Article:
By Nicholas Goroff
It’s time again to raise a pint to free speech. Last year, in a case which pitted the Maryland brewery against the Michigan liquor commission over both the name and label art of the Belgian Style IPA known as “Raging Bitch,” Flying Dog scored a victory for free expression when the 6th Circuit Court of Appeals ruled that not only did Michigan’s ban on the sale of the beer violate the brewery’s 1st amendment rights, but that Flying Dog could hold the commission liable for damages. As reported by Reason, the brewers have not only experienced praise throughout the beer world for their anti-authoritarian stance on the matter, but announced that any awarded damages will be used to fund a non-profit “1st Amendment Society” to advocate for a preservation of free speech rights.
Last August, while the case was filtering through the courts, CEO Jim Caruso reflected on a previous obscenity case stating to the brightestyoungthings.com that “We don’t like that kind of arbitrary authoritarianism.” Earlier that year while talking with Craftbeer.com’s Andy Sparhawk, Caruso laid out in unambiguous detail just what his brewery’s real sentiment on the challenges were saying; “We didn’t take this appalling attempt at censorship laying down…”
Plenty of fights it seems, have previously been picked with breweries over other releases deemed “sexist” or “offensive” by many a bored and overpaid culture critic in desperate need of a first world problem to write about. Among these, their Pearl Necklace Oyster Stout was singled out alongside Raging Bitch, as well as “Tramp Stamp” from Clown Shoes brewing and Pig Mind Brewings “PD” blueberry ale.
However the suits and complaints made against Flying Dog regarding obscenity are but the tip of the iceberg in respect to authoritarian efforts to censor and control the growing culture of craft brewing. Last year, UK brewer Brewdog came under fire not just once, but twice from LGBTQ+ activists who claimed the brewery’s marketing and beer labels were “offensive” to trans people, sex workers and others. The first claim came about as a result of an ad campaign and video entitled “#DontMakeUsDoThis,” in which the bearded male brewers posed as red light district prostitutes.
Activists quickly assembled to shake their pudgy fists and limp wrists at BrewDog with (of course) an online petition demanding the brewers pull the ad and images. Stating that they adamantly supported the rights of the LGBTQ+ population, BrewDog attempted (and failed) to placate the triggered masses by releasing another line called “No Labels,” which they branded as the first transgender beer. Citing that the hops used in the beer change sex prior to harvest, BrewDog even announced plans to dedicate a portion of sales revenue to Queerist of the Queer, an LGBTQ+ advocacy group.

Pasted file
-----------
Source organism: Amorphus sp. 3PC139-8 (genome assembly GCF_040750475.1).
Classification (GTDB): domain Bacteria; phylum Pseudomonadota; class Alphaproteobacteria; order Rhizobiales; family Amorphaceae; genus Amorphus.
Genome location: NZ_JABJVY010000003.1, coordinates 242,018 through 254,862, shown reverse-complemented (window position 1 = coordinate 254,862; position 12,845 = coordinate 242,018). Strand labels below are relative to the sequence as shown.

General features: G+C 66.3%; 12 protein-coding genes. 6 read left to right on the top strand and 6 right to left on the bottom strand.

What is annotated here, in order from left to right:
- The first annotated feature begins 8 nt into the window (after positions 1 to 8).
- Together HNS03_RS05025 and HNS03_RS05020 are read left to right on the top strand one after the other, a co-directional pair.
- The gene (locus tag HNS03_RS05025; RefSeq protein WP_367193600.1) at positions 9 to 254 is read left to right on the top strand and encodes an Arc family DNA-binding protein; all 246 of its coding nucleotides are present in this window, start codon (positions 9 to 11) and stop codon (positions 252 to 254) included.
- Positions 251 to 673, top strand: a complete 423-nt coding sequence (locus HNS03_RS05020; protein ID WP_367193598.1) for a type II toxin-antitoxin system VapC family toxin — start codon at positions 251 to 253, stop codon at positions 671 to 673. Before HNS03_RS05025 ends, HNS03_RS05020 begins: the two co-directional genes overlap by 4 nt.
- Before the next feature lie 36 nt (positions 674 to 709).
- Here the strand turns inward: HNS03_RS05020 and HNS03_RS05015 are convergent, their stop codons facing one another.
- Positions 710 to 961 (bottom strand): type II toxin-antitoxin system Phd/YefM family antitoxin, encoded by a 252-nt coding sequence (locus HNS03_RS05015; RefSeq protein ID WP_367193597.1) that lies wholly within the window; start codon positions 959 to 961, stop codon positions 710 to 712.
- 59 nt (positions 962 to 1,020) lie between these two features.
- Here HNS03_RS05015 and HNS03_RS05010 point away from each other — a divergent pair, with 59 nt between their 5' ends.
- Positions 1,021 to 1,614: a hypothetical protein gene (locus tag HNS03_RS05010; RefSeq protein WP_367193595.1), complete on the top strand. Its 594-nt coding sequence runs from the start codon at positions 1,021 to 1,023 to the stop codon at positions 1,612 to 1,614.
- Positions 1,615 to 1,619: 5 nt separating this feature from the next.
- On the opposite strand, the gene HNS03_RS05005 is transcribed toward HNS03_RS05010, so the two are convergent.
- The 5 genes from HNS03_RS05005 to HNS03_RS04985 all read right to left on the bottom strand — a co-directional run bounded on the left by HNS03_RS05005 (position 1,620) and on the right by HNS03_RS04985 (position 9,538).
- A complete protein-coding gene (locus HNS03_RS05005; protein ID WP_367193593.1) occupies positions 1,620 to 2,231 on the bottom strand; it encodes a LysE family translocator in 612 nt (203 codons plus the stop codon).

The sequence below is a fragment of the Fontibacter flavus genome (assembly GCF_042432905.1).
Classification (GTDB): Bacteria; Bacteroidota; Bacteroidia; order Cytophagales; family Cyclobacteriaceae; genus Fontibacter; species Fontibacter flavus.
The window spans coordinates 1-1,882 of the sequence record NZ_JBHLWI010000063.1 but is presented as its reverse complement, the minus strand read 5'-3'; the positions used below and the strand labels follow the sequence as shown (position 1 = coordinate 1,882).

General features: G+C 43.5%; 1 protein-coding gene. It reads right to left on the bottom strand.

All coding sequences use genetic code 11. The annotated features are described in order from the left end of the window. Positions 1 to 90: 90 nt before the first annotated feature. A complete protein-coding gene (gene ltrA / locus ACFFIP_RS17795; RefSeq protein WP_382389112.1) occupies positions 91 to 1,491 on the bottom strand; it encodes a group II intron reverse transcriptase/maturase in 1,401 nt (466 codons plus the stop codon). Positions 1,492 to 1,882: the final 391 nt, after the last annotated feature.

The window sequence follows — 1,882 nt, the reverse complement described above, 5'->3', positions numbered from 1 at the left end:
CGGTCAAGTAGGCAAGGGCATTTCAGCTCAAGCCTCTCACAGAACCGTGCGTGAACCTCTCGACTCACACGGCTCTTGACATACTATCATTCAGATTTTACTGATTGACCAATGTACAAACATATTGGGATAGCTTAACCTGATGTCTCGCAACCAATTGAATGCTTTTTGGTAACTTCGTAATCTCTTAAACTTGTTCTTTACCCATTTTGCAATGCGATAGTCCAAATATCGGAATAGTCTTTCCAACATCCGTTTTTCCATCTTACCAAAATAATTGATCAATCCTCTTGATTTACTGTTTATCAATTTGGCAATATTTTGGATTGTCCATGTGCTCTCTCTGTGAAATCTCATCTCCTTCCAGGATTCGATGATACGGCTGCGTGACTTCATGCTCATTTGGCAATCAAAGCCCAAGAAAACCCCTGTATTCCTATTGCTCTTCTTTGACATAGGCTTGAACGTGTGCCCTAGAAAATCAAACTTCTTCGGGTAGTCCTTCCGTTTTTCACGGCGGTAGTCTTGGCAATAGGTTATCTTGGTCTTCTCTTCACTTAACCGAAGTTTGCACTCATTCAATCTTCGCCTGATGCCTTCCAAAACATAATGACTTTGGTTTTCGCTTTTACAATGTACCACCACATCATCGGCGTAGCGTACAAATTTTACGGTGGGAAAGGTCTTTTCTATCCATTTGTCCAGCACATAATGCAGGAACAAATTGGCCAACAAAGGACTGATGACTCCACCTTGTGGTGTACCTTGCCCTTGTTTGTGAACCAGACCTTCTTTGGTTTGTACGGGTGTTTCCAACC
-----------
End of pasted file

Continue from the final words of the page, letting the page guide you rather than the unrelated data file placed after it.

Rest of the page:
This however was (predictably) not enough to placate some activists, with the gay rights activism group Stonewall saying through a spokesperson;
“While it’s encouraging to see BrewDog raising money for trans youth communities, and we like the ‘No Label’ concept, we’re concerned about the language. The trans community is diverse – many trans people do not transition, or identify with binary genders, and BrewDog’s language undermines that.”
Flying Dog’s label art however, racy or not, is the simple scribbling of another struggling artist. Recognizable to anyone with the right set of eyes, on the label to every Flying Dog beer is the work of Ralph Steadman, acclaimed artist and longtime friend to the late godfather of gonzo journalism, Hunter S. Thompson. It was Steadman who drew the now famous portrait of two tripping weirdos driving madly through the Bat Country in which they could not stop from Fear and Loathing in Las Vegas.
Amidst Steadman’s more outlandish line work, one lesser known label used on Flying Dog’s “Counter Culture” created by him surprisingly failed to court the sorts of outrage a pair of saggy dog teats and the word “bitch” engendered, when he recreated Christ’s “Last Supper” with a gender swapped savior of mankind. Surprisingly though, this bastardization of what to many is a sacred image has inspired little in the way of public backlash. While those of us in our thirties may remember the days of evangelical outrage lashing out at seemingly everything, we’re once again presented with evidence that the roles have once again changed hands.
It would seem that in certain circles of the beer world, at least in respect to the brewing side of things, some companies, CEOs and brew masters are catching on to the unfortunate truth which members of the atheist and gaming communities have known for years. This of course being to never, ever capitulate to the throes of social justice warriors or censorious government authoritarians when it comes to your art or speech. Whether the lessons of such as exemplified by Flying Dog are fully realized throughout the beer world –of which your author is a proud part– or, if such sad realities in respect to reactionary politics are only realized after said world is inundated and overrun with such authoritarians, has yet to be seen.
However with such a growing community enjoying a demographic split in respect to age, with everyone from fledgling millennials to veterans of middle age, who themselves largely still remember the mind numbing growth of political correctness in the 1990’s, many remain hopeful that the craft brew culture can not only rid itself of feckless hipster influences, but remain free of such as its growth continues.